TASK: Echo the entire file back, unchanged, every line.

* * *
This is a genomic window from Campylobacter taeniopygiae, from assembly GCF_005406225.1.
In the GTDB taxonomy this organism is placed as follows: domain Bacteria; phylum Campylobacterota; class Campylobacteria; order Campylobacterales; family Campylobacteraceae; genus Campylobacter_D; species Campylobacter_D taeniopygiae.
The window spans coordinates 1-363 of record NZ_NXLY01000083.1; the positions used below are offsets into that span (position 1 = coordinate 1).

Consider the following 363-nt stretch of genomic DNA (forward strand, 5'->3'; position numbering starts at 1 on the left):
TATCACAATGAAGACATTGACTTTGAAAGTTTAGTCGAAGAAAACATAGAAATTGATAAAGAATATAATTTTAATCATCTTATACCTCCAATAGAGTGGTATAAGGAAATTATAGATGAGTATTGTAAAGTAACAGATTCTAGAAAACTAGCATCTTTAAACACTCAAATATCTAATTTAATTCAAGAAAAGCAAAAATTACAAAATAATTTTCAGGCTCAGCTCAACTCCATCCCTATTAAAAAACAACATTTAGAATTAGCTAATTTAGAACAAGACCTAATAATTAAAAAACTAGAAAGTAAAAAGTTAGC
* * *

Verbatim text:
This is a genomic window from Campylobacter taeniopygiae, from assembly GCF_005406225.1.
In the GTDB taxonomy this organism is placed as follows: domain Bacteria; phylum Campylobacterota; class Campylobacteria; order Campylobacterales; family Campylobacteraceae; genus Campylobacter_D; species Campylobacter_D taeniopygiae.
The window spans coordinates 1-363 of record NZ_NXLY01000083.1; the positions used below are offsets into that span (position 1 = coordinate 1).

Consider the following 363-nt stretch of genomic DNA (forward strand, 5'->3'; position numbering starts at 1 on the left):
TATCACAATGAAGACATTGACTTTGAAAGTTTAGTCGAAGAAAACATAGAAATTGATAAAGAATATAATTTTAATCATCTTATACCTCCAATAGAGTGGTATAAGGAAATTATAGATGAGTATTGTAAAGTAACAGATTCTAGAAAACTAGCATCTTTAAACACTCAAATATCTAATTTAATTCAAGAAAAGCAAAAATTACAAAATAATTTTCAGGCTCAGCTCAACTCCATCCCTATTAAAAAACAACATTTAGAATTAGCTAATTTAGAACAAGACCTAATAATTAAAAAACTAGAAAGTAAAAAGTTAGC